They are also learning how the composition of the microbiome changes under different conditions, including the diet of the host animal, whether the animal is obese, or because of probiotic or prebiotic food supplements, Ricke said.
Probiotics are live organisms that are known to provide health benefits to animals (and humans), Ricke said. These are often used to populate an animal’s intestines in such a way that they crowd out illness-causing bacteria like Salmonella or Campylobactor.
Prebiotics are mostly carbohydrates that the host animal can’t digest but that feed the beneficial bacteria and keep them healthy.
“By microbiome gene sequencing, we can see how the rest of the microbial population react when introducing these compounds(probiotics or prebiotics),” Ricke said.
The data they’re getting is building a basis of knowledge on which they can develop best practices for improving animal health and protecting against illness-causing bacteria, Ricke said.
“Knowing the major players in the gut helps us target those beneficial microorganisms we may want to build up,” Ricke said.
They can also compare microbiomes in animals of different ages. “Age may be one of the most influential factors,” Ricke said. “Older animals have more diverse gut microbe populations.”
“When deciding whether to use probiotics or prebiotics, we’re learning the earlier the better,” Ricke said. “By maturity, the biome is pretty consistent.”
Food Safety During Processing
Ricke said their research also investigates food safety concerns during processing, specifically for poultry. “The animal brings in what it has in its gut,” he said, “and also is exposed to things during processing.”
Working with Division of Agriculture poultry scientist Casey Owens, they use genetic sequencing to characterize the microbiomes on chicken carcasses during processing. The division’s poultry pilot plant at the Arkansas Agricultural Research and Extension Center in Fayetteville offers the opportunity to monitor bacterial loads on the birds throughout processing.
Ricke said they’ve found drastic changes take place during processing. “From early stages of processing to later steps, the microbiome profile changes a lot,” he said. “That means the bacterial load changes throughout processing.”
Illness-causing bacteria like E. coli and Campylobacter are infrequent and can occur in such small population numbers that they are difficult to detect, Ricke said. It can be difficult to know if antimicrobial procedures during processing are effective.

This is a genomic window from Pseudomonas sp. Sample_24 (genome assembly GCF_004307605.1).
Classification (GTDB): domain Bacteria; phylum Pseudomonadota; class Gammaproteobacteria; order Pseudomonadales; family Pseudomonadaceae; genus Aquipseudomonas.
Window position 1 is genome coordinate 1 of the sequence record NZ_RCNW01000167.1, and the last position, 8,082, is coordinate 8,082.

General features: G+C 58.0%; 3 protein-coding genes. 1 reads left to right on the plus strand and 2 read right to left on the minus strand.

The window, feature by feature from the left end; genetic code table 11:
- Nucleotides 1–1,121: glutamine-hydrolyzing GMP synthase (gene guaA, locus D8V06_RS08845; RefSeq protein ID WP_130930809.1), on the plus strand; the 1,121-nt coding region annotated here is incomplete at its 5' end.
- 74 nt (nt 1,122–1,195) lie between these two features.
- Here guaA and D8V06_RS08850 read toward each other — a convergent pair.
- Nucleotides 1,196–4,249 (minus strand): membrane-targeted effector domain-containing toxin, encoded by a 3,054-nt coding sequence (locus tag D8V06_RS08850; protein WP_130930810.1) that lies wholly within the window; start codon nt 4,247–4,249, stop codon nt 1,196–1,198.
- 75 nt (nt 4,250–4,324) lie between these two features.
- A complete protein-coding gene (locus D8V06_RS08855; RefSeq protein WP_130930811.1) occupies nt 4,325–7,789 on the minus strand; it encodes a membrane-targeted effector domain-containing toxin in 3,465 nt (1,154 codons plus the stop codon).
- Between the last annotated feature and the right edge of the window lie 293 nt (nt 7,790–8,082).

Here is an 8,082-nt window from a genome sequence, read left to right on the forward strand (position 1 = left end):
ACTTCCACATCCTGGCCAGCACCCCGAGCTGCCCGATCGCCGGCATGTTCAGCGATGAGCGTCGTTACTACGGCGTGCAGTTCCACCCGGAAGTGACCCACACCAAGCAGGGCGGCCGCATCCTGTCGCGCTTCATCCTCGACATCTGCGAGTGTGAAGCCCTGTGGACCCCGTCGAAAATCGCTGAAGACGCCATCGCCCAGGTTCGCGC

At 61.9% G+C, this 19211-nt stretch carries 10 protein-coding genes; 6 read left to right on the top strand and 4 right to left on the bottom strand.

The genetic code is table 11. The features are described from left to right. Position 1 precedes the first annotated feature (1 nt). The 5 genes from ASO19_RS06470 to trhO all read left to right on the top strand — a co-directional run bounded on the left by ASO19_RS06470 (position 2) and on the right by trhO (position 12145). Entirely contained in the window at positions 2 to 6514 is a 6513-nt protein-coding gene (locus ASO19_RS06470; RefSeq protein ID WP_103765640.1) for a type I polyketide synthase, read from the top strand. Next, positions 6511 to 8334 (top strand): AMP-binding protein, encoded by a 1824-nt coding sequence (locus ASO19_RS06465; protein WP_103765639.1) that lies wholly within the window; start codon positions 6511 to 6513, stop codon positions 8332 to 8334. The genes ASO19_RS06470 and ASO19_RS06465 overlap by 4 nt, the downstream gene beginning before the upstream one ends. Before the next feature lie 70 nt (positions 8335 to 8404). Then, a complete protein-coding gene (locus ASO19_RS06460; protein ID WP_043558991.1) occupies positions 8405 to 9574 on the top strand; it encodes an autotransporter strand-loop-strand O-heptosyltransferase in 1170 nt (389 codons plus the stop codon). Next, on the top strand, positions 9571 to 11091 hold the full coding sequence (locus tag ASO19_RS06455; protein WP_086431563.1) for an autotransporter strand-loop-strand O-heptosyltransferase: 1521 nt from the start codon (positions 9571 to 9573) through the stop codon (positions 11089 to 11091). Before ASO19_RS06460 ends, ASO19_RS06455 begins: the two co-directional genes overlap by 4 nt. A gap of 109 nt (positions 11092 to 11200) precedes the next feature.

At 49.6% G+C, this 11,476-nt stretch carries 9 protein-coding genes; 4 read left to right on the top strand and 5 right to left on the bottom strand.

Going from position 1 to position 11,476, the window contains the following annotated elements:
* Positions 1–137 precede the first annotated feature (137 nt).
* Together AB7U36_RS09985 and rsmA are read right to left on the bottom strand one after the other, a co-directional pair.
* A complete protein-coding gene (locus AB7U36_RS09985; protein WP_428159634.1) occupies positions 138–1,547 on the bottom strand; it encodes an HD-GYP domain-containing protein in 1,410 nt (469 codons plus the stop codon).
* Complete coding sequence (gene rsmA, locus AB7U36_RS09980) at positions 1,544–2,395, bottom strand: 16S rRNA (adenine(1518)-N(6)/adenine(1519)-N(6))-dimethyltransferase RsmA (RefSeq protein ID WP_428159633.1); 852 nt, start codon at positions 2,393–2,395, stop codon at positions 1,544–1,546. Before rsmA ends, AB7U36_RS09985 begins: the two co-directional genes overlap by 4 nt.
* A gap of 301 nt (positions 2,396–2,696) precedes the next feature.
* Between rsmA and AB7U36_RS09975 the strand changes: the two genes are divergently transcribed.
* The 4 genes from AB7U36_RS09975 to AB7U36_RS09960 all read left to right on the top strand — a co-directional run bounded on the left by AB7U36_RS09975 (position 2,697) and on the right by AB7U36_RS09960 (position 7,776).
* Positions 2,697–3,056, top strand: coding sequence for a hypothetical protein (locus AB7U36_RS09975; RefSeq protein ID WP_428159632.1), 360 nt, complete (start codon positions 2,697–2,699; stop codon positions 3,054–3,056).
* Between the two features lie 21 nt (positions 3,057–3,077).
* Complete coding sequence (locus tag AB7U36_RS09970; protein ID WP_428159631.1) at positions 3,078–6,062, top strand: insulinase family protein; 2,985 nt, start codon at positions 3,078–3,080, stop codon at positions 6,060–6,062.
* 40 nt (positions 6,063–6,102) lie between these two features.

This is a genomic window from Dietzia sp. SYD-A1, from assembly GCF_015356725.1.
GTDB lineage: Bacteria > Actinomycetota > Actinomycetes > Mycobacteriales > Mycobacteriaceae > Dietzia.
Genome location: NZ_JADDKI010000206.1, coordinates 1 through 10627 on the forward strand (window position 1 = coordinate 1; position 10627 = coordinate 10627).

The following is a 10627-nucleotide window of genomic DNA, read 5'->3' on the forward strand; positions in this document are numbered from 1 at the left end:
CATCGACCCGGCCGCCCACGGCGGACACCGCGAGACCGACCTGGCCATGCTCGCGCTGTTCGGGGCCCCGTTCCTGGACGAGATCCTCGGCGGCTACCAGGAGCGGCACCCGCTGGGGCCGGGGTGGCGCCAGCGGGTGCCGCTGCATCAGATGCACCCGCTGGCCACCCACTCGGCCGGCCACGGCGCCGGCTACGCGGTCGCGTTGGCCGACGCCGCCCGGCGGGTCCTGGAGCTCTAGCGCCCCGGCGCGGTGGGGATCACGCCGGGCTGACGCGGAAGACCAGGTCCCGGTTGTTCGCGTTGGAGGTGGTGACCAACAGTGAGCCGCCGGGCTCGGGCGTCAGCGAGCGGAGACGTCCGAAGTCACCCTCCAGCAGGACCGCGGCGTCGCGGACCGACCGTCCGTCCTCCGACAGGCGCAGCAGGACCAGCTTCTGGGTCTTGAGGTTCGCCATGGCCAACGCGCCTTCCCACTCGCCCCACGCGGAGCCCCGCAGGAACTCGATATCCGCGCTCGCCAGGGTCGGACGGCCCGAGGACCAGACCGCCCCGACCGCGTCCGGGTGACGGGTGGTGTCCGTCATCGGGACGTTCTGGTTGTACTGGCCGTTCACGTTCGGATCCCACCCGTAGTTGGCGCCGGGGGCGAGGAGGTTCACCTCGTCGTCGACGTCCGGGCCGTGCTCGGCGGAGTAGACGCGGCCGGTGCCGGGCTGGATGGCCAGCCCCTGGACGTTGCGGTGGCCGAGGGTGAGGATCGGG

So Ricke, Park and Stock are identifying “indicator organisms,” common, harmless and easy to detect microorganisms that behave the same way as pathogenic bacteria and respond in the same way to antimicrobial treatments.
“Indicatory organisms can routinely monitor the effectiveness of antimicrobial treatments during processing,” Ricke said.
If antimicrobial treatments remove the indicator organisms, Ricke said, it would affirm that any corresponding pathogens that may have been present would also be removed.
“Another goal,” Ricke said, “is that indicator organisms could give you a better idea of what is present when the animal arrives and which ones you may need to target for removal.”
About the Division of Agriculture
The University of Arkansas System Division of Agriculture’s mission is to strengthen agriculture, communities, and families by connecting trusted research to the adoption of best practices. Through the Agricultural Experiment Station and the Cooperative Extension Service, the Division of Agriculture conducts research and extension work within the nation’s historic land grant education system.
The University of Arkansas System Division of Agriculture offers all its Extension and Research programs to all eligible persons without regard to race, color, sex, gender identity, sexual orientation, national origin, religion, age, disability, marital or veteran status, genetic information, or any other legally protected status, and is an Affirmative Action/Equal Opportunity Employer.
# # #
Media Contact: Mary Hightower
Dir. of Communication Services
U of A Division of Agriculture
Cooperative Extension Service